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Volume 23 No. 17
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Football becomes classroom at Notre Dame

The $400 million facelift of historic Notre Dame Stadium “has everything to do with geography and not much to do with football,” according to Jack Swarbrick, the university’s athletic director.

The “House that Knute Rockne Built” opened in 1930 off campus. Over the years, as the school expanded its reach in South Bend, the stadium settled into the heart of campus and became a centerpiece for the Notre Dame experience and its many storied traditions.

As a result, almost 90 years after Notre Dame Stadium opened, university leaders prefer to keep it intact compared with other schools that felt it was necessary to build stadiums farther from their inner core.

Classroom and recreational space is being added to the stadium’s exterior.
Photo by: Notre Dame
“I grew up in Bloomington, Ind., and it happened there [at Indiana University],” Swarbrick said. “Campus grew up around the stadium, they tore down the stadium and built it further off campus, and that’s generally what universities have done.”

But due to the historical significance of Notre Dame Stadium, at a school that has won 11 national championships competing as an independent, building a new facility elsewhere was not an option, Swarbrick said. School officials instead focused on upgrading the 80,795-seat building.

The stadium underwent a $50 million expansion that added 21,000 seats in the late 1990s. This time, though, as officials studied the stadium’s long-term future on property that Swarbrick said is the most valuable real estate on campus, they took a different tack. For the university, the issue became how the stadium could be redeveloped into a year-round facility used by all Notre Dame students, and not just the football team playing six to seven home games a year.

The resolution was to fold permanent classroom, recreational and new technology space into the stadium.

“Our focus became the other 359 days a year and that’s where the idea of connecting academic buildings to it and student life buildings to it took shape,” Swarbrick said. “We were way down the road before we talked about any of the football consequences. It was the notion of taking the departments of psychology, anthropology and music, the student rec center, student career services and a digital media hub, and putting all of that on this valuable real estate that just happened to be where the football stadium was. That’s really what our project was about.”

Building new facilities for those academic and recreational programs were all needs that had been identified as part

of the university’s strategic plan before officials came up with the cost-efficient idea to fold them into the stadium renovations.

The question became, “Do we build a separate psych building or is this a good solution for it?” Swarbrick said.
“The same with music, anthropology and career services. They were all things on the radar to be done.”

Swarbrick couldn’t put a number on the total cost to build all of those facilities individually “but you’re talking about at least six separate buildings, so there’s a real efficiency here and approach by combining those at the stadium,” he said.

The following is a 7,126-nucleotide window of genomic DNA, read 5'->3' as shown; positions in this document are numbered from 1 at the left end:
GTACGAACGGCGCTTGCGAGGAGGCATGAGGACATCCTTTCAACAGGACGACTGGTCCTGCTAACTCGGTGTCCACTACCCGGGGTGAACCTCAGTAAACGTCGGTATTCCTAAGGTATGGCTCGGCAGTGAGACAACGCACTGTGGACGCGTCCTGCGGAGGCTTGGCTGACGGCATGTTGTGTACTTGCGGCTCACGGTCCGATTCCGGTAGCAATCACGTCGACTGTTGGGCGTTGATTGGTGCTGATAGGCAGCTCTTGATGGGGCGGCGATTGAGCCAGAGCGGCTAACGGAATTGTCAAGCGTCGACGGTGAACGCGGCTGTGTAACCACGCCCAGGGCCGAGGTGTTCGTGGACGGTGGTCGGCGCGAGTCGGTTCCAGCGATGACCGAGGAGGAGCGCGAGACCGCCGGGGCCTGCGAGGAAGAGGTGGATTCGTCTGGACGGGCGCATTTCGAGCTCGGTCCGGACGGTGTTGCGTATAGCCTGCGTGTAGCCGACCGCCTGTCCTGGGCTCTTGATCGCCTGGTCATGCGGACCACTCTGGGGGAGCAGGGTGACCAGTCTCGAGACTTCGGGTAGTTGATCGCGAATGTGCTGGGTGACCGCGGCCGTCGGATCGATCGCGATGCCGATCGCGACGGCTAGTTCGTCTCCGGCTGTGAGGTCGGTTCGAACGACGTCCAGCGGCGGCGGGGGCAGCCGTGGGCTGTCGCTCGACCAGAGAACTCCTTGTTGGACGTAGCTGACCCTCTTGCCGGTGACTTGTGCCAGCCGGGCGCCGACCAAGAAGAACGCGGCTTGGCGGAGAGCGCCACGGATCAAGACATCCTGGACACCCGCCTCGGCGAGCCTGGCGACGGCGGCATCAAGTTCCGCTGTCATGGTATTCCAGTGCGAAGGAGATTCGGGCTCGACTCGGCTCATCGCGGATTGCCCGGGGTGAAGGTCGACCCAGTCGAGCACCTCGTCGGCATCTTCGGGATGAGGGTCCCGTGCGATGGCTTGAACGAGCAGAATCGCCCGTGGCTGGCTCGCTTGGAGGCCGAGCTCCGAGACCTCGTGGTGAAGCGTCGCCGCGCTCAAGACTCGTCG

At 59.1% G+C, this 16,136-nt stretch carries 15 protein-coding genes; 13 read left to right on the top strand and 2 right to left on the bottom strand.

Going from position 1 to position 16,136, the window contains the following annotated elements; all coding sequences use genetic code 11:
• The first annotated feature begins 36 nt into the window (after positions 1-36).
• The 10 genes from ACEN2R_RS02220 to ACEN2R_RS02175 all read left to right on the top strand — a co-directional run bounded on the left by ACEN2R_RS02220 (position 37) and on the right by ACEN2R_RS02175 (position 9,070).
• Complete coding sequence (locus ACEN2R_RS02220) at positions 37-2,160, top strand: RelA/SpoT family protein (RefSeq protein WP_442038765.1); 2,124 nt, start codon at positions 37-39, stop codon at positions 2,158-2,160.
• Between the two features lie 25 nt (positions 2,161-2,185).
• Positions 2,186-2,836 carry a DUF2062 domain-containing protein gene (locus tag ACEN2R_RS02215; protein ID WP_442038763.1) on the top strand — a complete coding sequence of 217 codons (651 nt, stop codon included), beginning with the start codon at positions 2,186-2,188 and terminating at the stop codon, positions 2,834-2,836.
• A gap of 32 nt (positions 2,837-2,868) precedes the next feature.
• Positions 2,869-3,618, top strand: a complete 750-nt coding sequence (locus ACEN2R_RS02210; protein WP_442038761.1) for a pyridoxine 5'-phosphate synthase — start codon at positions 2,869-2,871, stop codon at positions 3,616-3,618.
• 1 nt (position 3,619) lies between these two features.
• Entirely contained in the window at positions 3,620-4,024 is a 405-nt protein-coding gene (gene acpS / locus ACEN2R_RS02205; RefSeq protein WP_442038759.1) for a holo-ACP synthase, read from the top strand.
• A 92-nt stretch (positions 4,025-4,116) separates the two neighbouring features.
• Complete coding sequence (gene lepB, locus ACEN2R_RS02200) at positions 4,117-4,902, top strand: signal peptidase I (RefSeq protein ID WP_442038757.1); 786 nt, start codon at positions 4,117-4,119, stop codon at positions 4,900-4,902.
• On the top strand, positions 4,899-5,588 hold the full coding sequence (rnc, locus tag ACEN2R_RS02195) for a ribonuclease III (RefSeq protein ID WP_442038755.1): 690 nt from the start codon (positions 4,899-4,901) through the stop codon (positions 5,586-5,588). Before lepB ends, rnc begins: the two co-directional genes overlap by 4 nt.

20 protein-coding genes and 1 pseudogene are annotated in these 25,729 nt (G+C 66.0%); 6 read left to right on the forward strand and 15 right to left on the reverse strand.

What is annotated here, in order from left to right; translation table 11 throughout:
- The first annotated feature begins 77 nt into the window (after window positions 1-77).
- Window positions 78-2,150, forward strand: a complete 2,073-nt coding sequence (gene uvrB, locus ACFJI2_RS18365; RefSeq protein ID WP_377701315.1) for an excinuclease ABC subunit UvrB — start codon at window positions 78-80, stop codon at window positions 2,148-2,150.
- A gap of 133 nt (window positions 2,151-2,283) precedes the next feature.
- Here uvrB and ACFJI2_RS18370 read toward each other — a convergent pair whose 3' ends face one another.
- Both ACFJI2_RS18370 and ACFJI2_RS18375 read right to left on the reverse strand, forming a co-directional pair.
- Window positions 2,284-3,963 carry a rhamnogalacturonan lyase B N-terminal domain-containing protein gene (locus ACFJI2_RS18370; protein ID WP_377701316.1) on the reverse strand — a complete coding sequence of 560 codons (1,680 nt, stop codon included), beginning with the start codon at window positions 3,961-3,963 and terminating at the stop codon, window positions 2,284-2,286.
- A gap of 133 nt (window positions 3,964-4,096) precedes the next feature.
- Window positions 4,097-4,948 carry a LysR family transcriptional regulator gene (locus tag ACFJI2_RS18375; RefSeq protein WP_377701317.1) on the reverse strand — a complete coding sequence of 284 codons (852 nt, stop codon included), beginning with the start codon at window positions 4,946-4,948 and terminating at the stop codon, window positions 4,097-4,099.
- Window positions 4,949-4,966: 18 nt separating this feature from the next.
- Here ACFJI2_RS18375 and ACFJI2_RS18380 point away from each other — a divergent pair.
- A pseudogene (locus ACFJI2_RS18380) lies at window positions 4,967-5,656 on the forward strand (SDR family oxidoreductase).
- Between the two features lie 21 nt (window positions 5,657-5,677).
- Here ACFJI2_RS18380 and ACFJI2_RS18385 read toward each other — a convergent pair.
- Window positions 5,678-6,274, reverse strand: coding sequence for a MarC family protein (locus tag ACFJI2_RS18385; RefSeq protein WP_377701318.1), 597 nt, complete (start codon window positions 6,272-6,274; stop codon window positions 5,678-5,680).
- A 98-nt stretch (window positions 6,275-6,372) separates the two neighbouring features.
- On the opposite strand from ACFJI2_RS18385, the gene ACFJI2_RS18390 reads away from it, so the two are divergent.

“We think it’s unique to have truly independent functions that relate to academics and have nothing to do with athletics.”

Said Earl Santee, Populous’ principal-in-charge of the $450 million renovation of Texas A&M’s Kyle Field: “When you’re in the middle of campus, I think there has to be a multi-use purpose to these facilities. It’s not just about the football stadium and the game-day experience.”

Make no mistake, though, the football piece of the equation is paying the freight for funding Campus Crossroads, the project’s official title.

A team of architects including 360 Architecture, Notre Dame’s sports consultant, is designing 3,000 to 4,000 new club seats and loge boxes, and the marketing and fundraising tied to those premium products serve as the primary funding mechanisms for the project.

Unlike other schools that use television money to help pay for facility development, Notre Dame will not tap into the revenue it receives through its deal with NBC Sports Group, Swarbrick said. The school uses those millions of dollars to fund its financial aid program for general students.

The new high-end seating inventory marks a first for premium seats at Notre Dame Stadium. Joyce Center, the school’s basketball arena, and the Compton Family Ice Arena both have club seats, and the school is following the same model for football, Swarbrick said.

Luxury suites are not part of the stadium renovation because officials feel the skybox concept does not fit with the culture at Notre Dame that strongly believes in a shared game-day experience.

“We don’t want people isolated in certain places,” Swarbrick said. “It’s about interaction, it’s about the Notre Dame community, and we want to have a seating model that reflects that.”

The multiyear project broke ground in late November and is expected to be completed for the 2017 season.
Swarbrick foresees an upgraded facility that will remain sustainable for as long as Notre Dame plays football.

“We’ve resealed the seating bowl and invested a lot just trying to preserve the historical assets, and as long as we continue to do that, and I’m comfortable that we will, I don’t think there’s any end date to this,” Swarbrick said.